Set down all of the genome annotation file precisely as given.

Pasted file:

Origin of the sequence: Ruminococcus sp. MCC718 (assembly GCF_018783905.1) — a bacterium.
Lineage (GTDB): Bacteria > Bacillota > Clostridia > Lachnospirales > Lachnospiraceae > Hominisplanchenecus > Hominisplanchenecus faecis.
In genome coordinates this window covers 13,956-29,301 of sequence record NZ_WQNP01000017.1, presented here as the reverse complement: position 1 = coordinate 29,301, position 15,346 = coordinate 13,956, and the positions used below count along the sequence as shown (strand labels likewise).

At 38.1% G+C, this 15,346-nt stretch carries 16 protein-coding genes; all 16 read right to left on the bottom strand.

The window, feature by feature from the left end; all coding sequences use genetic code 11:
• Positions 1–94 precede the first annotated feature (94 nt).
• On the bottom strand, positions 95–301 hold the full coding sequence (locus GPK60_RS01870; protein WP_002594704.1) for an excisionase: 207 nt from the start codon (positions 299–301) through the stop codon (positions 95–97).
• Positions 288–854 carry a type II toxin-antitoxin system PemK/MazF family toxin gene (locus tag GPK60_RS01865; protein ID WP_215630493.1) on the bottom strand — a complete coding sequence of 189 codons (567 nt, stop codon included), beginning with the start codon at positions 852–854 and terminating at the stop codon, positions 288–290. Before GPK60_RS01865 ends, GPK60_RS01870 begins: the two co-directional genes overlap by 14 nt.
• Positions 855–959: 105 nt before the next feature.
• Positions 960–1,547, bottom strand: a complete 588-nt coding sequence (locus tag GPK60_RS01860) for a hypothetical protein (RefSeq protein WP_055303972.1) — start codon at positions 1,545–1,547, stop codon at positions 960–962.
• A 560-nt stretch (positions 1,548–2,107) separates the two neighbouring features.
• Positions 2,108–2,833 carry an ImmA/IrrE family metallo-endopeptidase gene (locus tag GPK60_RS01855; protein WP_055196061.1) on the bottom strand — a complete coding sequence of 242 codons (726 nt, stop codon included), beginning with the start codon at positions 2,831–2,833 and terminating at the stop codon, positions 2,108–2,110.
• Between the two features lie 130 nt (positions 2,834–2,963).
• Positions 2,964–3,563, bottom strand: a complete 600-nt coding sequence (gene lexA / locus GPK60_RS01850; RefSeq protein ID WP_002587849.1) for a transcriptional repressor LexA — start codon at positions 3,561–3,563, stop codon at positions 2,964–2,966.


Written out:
Origin of the sequence: Ruminococcus sp. MCC718 (assembly GCF_018783905.1) — a bacterium.
Lineage (GTDB): Bacteria > Bacillota > Clostridia > Lachnospirales > Lachnospiraceae > Hominisplanchenecus > Hominisplanchenecus faecis.
In genome coordinates this window covers 13,956-29,301 of sequence record NZ_WQNP01000017.1, presented here as the reverse complement: position 1 = coordinate 29,301, position 15,346 = coordinate 13,956, and the positions used below count along the sequence as shown (strand labels likewise).

At 38.1% G+C, this 15,346-nt stretch carries 16 protein-coding genes; all 16 read right to left on the bottom strand.

The window, feature by feature from the left end; all coding sequences use genetic code 11:
• Positions 1–94 precede the first annotated feature (94 nt).
• On the bottom strand, positions 95–301 hold the full coding sequence (locus GPK60_RS01870; protein WP_002594704.1) for an excisionase: 207 nt from the start codon (positions 299–301) through the stop codon (positions 95–97).
• Positions 288–854 carry a type II toxin-antitoxin system PemK/MazF family toxin gene (locus tag GPK60_RS01865; protein ID WP_215630493.1) on the bottom strand — a complete coding sequence of 189 codons (567 nt, stop codon included), beginning with the start codon at positions 852–854 and terminating at the stop codon, positions 288–290. Before GPK60_RS01865 ends, GPK60_RS01870 begins: the two co-directional genes overlap by 14 nt.
• Positions 855–959: 105 nt before the next feature.
• Positions 960–1,547, bottom strand: a complete 588-nt coding sequence (locus tag GPK60_RS01860) for a hypothetical protein (RefSeq protein WP_055303972.1) — start codon at positions 1,545–1,547, stop codon at positions 960–962.
• A 560-nt stretch (positions 1,548–2,107) separates the two neighbouring features.
• Positions 2,108–2,833 carry an ImmA/IrrE family metallo-endopeptidase gene (locus tag GPK60_RS01855; protein WP_055196061.1) on the bottom strand — a complete coding sequence of 242 codons (726 nt, stop codon included), beginning with the start codon at positions 2,831–2,833 and terminating at the stop codon, positions 2,108–2,110.
• Between the two features lie 130 nt (positions 2,834–2,963).
• Positions 2,964–3,563, bottom strand: a complete 600-nt coding sequence (gene lexA / locus GPK60_RS01850; RefSeq protein ID WP_002587849.1) for a transcriptional repressor LexA — start codon at positions 3,561–3,563, stop codon at positions 2,964–2,966.